Wimbledon tennis, buses and the elusive open topped bus
Every summer – World Cup or not – crowds and crowds of people descend upon a corner of South West London to go and eat strawberries and cream whilst watching some people hit a ball over a net.
Not being a tennis fan I’ve never bothered to go and watch it all happen, especially as there’s a far more interesting operation going on a bit closer to my home.
Dealing with thousands of visitors are fleets of buses which descend on the area to provide a myriad of services including shuttle buses and park and ride schemes. Arriving by train into Wimbledon train station, anyone off to visit the tennis is quickly syphoned off into a tennis bus queue faster than you can ask “Can I use my Travelcard card on this?” Before the punter knows it, they’re purchasing their £4.50 return ticket and are on their way. Wimbledon Town Centre is gone in but a blink of an eye. At least it is when the bus has traversed the one way system.
The whole thing is like a tightly controlled military operation designed to keep the tennis tourists both out of the already congested town centre, and as far away from the busy locals buses as possible.
Every single spare bus owned by London General buses seems to be pressed into service and the town centre becomes filled with a motley collection of middle aged double deckers. However the Wimbledon shuttle and park and ride is only part of the picture as the company also operates services from nearby Southfields tube and even from Marble Arch.
The company presses in buses from across the South East, from sister companies to independents, leading to the sight of yellow or cream buses plying their trade.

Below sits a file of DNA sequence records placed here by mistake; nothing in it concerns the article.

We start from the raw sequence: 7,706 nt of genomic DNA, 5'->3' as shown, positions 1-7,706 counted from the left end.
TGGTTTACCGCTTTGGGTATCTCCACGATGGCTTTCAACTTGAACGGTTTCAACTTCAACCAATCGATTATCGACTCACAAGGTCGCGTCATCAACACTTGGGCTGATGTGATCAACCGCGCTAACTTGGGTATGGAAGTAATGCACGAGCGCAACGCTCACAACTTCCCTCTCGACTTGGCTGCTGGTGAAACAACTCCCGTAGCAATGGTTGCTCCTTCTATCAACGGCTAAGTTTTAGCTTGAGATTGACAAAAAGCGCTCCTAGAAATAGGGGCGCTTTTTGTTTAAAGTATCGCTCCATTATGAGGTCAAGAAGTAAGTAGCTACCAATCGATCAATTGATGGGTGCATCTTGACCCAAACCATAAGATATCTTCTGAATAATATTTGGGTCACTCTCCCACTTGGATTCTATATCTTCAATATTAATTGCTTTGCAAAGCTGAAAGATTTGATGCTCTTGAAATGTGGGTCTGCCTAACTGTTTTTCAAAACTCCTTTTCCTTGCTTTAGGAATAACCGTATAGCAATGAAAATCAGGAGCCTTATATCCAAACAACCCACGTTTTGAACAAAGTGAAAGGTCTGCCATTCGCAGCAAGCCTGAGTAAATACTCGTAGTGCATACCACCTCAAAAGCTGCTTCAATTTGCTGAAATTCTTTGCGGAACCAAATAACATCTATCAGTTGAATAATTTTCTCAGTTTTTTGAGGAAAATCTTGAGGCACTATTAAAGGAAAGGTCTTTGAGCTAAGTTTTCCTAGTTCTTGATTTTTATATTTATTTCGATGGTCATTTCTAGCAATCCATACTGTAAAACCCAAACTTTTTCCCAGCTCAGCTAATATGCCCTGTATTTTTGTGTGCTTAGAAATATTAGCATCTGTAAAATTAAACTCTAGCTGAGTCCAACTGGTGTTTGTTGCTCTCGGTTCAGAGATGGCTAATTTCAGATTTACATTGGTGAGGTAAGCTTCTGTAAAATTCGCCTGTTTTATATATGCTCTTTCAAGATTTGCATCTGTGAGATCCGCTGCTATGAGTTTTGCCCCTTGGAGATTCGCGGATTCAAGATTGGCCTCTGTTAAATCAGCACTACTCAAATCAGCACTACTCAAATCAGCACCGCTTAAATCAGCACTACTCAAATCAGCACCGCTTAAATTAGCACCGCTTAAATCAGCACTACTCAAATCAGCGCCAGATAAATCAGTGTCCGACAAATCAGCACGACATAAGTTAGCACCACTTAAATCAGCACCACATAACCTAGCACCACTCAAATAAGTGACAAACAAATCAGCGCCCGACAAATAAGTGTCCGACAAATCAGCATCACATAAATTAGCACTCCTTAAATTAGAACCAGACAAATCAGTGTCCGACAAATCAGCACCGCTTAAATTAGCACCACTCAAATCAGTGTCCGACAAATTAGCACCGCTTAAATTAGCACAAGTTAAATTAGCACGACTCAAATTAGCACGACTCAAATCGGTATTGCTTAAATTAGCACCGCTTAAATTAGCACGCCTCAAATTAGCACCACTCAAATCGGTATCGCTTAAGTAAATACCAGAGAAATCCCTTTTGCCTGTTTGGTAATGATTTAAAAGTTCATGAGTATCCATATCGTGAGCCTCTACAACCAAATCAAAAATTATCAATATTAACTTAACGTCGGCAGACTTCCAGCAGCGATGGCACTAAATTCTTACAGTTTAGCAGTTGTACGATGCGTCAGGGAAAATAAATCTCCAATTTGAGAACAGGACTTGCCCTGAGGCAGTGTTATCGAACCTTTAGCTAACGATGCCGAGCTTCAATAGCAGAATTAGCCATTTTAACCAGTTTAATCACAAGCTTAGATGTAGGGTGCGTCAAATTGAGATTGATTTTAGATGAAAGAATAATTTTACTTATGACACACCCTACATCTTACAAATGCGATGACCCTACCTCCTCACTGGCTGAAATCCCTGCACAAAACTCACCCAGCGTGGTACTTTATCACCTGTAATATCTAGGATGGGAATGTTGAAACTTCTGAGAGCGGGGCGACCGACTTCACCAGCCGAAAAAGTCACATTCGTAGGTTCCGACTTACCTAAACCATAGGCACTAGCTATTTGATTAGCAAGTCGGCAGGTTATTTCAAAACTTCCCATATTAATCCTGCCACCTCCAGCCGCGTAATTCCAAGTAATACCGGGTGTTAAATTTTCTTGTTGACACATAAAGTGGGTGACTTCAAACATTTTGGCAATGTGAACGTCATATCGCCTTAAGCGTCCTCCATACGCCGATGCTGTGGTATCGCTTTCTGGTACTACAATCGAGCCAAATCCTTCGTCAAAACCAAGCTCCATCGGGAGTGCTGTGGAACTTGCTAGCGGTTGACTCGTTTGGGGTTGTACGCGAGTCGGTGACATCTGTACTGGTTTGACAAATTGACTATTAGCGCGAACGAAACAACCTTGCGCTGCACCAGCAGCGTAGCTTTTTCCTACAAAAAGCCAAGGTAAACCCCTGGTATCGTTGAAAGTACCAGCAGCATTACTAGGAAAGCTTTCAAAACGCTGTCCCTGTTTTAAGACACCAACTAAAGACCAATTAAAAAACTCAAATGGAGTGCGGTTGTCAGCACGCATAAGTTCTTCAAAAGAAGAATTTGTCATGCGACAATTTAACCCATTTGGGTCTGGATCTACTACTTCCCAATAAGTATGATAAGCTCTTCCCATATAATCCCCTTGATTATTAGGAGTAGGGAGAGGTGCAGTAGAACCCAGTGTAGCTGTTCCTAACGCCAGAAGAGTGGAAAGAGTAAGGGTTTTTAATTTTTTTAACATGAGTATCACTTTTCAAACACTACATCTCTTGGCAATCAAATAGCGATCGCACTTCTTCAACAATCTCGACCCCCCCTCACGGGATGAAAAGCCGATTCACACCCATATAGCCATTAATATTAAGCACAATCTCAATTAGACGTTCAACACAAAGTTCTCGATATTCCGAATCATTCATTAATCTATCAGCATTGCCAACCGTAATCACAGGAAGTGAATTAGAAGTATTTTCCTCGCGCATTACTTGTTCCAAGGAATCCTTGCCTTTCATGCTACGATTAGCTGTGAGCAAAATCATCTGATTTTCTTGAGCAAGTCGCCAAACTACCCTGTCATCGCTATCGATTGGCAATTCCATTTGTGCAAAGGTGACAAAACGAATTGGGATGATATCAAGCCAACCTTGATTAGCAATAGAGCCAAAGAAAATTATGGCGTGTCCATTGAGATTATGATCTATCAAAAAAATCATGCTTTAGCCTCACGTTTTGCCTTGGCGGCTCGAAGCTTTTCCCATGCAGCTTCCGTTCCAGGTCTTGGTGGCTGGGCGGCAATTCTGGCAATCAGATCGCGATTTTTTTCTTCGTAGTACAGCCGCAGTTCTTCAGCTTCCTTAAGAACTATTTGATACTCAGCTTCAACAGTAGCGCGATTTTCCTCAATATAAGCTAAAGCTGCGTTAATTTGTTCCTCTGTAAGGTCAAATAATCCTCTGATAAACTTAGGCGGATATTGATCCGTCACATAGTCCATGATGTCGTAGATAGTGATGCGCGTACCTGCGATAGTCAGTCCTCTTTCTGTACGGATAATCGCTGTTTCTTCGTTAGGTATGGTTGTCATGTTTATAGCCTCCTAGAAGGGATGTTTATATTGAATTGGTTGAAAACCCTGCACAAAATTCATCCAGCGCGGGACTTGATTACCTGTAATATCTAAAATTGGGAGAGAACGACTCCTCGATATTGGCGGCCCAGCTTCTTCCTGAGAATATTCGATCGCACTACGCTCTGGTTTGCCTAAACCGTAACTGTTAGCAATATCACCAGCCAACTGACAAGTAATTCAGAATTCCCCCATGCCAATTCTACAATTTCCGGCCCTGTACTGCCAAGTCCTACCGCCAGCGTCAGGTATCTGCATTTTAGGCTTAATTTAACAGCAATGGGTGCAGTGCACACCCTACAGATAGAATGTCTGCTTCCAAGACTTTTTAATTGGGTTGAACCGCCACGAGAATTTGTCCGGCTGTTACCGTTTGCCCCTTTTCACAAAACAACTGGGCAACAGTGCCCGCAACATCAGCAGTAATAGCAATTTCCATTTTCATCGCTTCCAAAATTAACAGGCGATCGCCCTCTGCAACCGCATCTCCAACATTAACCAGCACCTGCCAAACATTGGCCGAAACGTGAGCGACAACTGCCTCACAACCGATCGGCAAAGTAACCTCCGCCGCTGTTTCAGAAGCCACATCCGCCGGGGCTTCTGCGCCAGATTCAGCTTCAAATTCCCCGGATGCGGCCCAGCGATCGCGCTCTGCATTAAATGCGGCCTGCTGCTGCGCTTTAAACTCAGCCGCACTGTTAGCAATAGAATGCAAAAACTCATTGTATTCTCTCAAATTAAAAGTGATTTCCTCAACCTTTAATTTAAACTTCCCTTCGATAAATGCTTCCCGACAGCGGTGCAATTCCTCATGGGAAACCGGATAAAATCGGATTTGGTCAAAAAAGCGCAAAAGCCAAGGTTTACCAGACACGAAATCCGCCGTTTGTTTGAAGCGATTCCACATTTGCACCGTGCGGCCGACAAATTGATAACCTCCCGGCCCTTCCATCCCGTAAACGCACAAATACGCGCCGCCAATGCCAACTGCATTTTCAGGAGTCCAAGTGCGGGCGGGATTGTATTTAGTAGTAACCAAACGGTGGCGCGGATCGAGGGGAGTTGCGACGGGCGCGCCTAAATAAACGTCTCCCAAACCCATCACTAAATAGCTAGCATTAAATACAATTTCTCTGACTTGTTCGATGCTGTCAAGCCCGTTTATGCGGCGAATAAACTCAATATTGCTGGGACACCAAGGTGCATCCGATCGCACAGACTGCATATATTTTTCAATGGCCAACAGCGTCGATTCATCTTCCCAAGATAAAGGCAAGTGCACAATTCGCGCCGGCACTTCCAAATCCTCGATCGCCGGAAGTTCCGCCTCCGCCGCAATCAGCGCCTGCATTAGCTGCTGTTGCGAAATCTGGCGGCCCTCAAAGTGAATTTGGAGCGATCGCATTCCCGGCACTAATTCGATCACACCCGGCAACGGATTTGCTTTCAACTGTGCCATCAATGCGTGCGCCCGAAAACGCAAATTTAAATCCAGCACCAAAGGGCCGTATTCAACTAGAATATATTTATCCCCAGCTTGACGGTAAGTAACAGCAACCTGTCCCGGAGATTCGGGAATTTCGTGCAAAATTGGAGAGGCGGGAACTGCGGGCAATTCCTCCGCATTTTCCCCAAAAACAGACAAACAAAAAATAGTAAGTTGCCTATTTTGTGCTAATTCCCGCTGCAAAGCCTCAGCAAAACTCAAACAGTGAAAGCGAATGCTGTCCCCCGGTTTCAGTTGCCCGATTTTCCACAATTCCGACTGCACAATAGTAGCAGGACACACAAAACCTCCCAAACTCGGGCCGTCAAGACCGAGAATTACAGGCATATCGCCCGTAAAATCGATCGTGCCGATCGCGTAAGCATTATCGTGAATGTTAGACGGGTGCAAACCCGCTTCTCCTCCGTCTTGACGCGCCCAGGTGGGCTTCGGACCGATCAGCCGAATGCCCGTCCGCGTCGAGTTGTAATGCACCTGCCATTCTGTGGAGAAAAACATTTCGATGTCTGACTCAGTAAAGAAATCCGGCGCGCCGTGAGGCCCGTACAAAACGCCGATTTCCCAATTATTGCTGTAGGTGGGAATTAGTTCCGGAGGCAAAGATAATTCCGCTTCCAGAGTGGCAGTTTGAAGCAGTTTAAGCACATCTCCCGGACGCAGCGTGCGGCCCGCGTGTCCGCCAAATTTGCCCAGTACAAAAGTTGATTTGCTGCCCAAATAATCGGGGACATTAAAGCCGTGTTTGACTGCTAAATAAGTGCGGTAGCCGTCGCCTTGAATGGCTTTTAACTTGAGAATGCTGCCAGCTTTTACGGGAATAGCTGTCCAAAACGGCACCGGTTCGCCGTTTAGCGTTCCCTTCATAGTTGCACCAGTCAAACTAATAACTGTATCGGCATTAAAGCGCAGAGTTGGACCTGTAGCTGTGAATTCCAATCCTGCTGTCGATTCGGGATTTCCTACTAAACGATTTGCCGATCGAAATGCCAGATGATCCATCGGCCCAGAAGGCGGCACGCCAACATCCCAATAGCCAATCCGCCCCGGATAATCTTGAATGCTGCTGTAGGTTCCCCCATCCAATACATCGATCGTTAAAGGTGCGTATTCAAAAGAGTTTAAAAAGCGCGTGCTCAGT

And then it raids its “special” fleet, resulting in Routemasters parking upside ready to go – two weeks a year, the iconic open backed buses ply their trade around Wimbledon, making it very tempting to hop on and ride and admire Wimbledon Common from the top deck.
And on a nice day, when the sun is really shinning, something truly wonderful can be seen on the streets. As the locals board their glass lined sweat box double deckers, they can only look on in envy as happy spectators sit with the wind going through their hair on the open topped buses normally reserved for the London By Night tour service.
I’ve always had a thing for open topped buses – a belief that there’s no finer way to travel on a hot summers day. They always remind me of those days leaving West Hill school in the afternoon and running for the bus to Ashton.
Local company GM Buses had three open topped buses in its fleet. Normally they’d sit in the depots unless called upon to ferry a football team around on a celebratory tour. However if the weather was right and the buses were idle, some bright spark would send them out to ply their trade on normal bus routes. The 219 going past my school seemed to be a regular haunt of the mighty sans-roof bus.
However what the bus man giveth, the bus man taketh away. Someone was clearly a very cruel and evil man. For without fail the 219 would be scheduled to drive past the gates of West Hill School barely 1 minute too early to miss the post-school rush. Only those whose teachers had been extremely generous and who had allowed the class to leave a few minutes early ever caught that bus. The rest of us could only watch in torment as it sailed away from the bus stop whilst we were trying to get aboard.
Not once did I ever manage to get on board an open top bus as a school kid… Not once. And I’m still bitter about it to this day.